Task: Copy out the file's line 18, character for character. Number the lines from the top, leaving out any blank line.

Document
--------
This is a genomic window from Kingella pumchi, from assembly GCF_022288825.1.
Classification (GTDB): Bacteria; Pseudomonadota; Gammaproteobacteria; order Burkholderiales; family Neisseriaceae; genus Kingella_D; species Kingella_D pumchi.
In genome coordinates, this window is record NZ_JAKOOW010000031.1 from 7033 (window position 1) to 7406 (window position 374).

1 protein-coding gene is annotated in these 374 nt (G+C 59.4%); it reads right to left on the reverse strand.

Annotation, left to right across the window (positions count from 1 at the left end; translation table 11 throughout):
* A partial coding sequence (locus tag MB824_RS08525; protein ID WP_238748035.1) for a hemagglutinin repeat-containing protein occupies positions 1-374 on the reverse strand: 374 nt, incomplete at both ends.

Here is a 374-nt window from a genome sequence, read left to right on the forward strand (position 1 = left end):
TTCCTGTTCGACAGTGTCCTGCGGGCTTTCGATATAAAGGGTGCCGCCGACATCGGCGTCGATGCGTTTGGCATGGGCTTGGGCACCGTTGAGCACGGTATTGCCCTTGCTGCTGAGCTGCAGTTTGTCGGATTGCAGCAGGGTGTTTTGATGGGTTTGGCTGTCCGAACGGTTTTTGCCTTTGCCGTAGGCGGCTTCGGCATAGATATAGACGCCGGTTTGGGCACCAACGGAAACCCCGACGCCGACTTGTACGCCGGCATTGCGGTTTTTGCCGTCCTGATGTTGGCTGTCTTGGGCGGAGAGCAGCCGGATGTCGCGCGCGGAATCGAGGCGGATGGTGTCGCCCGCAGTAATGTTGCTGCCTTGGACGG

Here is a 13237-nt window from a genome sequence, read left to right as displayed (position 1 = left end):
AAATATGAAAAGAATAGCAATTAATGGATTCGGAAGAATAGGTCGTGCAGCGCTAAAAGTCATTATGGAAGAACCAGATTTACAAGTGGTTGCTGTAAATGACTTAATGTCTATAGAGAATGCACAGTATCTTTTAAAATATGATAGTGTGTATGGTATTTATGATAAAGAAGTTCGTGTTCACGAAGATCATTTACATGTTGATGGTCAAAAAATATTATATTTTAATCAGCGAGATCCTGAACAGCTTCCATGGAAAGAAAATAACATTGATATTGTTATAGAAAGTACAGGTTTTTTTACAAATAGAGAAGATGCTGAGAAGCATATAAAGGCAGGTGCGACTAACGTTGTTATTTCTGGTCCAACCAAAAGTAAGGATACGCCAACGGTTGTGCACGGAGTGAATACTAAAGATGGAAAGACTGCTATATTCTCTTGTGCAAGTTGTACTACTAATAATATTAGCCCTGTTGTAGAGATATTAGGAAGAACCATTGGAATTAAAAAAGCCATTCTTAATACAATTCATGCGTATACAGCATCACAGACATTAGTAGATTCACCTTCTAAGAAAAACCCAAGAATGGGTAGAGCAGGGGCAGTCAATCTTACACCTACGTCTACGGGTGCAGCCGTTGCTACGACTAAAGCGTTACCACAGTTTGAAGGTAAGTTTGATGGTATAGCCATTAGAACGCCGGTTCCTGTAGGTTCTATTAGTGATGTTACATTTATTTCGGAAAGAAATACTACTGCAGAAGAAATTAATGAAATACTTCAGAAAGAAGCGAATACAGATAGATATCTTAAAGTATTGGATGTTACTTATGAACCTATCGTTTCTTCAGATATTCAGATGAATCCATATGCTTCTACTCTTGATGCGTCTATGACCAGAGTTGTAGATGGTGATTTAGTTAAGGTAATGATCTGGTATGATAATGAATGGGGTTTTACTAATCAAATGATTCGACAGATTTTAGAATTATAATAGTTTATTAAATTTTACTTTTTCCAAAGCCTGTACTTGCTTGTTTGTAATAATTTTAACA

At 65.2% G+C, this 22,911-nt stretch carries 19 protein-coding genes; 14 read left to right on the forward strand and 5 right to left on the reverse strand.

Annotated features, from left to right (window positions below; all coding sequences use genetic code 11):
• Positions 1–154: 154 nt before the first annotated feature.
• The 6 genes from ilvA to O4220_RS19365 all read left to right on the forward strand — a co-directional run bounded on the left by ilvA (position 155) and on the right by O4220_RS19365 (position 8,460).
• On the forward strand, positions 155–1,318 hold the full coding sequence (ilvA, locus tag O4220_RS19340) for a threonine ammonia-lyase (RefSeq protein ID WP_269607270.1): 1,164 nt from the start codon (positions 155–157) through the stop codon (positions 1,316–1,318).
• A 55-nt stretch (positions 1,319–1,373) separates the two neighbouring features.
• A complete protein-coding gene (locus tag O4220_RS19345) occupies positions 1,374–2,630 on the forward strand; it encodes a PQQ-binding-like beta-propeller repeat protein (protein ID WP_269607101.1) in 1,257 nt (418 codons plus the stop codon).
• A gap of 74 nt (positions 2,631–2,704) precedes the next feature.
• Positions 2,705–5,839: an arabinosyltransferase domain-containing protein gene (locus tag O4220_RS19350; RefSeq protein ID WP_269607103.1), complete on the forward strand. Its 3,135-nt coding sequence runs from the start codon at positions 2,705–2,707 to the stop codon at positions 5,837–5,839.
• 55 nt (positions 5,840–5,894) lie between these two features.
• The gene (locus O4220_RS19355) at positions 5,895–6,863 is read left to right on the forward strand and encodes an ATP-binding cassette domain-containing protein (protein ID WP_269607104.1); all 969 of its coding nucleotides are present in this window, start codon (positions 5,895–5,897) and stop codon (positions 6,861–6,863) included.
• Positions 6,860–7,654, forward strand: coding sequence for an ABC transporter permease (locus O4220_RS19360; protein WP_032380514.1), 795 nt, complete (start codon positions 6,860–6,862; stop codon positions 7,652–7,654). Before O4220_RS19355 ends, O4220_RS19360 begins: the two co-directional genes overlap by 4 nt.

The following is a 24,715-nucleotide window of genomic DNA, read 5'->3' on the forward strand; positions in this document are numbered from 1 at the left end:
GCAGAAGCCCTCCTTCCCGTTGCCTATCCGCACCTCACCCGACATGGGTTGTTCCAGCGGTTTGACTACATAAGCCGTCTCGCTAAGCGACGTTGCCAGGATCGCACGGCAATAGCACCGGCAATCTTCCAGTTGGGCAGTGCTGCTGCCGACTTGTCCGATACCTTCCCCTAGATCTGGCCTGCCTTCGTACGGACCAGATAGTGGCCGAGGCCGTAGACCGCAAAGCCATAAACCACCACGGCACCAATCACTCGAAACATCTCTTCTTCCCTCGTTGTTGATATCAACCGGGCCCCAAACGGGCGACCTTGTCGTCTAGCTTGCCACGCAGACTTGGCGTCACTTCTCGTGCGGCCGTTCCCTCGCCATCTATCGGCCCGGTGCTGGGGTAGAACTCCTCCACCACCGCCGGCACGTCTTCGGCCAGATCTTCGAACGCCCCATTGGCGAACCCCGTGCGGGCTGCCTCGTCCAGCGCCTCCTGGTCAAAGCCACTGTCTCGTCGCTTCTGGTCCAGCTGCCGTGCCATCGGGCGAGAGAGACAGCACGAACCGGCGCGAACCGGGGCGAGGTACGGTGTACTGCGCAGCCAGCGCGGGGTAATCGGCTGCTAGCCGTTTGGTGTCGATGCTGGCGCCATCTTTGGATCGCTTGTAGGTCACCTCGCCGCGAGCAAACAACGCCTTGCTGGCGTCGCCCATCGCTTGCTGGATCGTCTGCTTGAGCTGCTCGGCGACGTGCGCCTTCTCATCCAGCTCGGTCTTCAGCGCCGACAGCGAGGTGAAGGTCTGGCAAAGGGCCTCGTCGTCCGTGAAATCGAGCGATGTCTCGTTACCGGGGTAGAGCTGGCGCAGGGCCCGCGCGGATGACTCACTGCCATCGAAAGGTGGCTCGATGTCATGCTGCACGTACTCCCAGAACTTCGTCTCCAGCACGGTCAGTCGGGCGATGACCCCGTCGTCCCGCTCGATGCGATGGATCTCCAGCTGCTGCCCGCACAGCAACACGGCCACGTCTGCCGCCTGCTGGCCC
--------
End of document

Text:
• A gap of 74 nt (positions 2,631–2,704) precedes the next feature.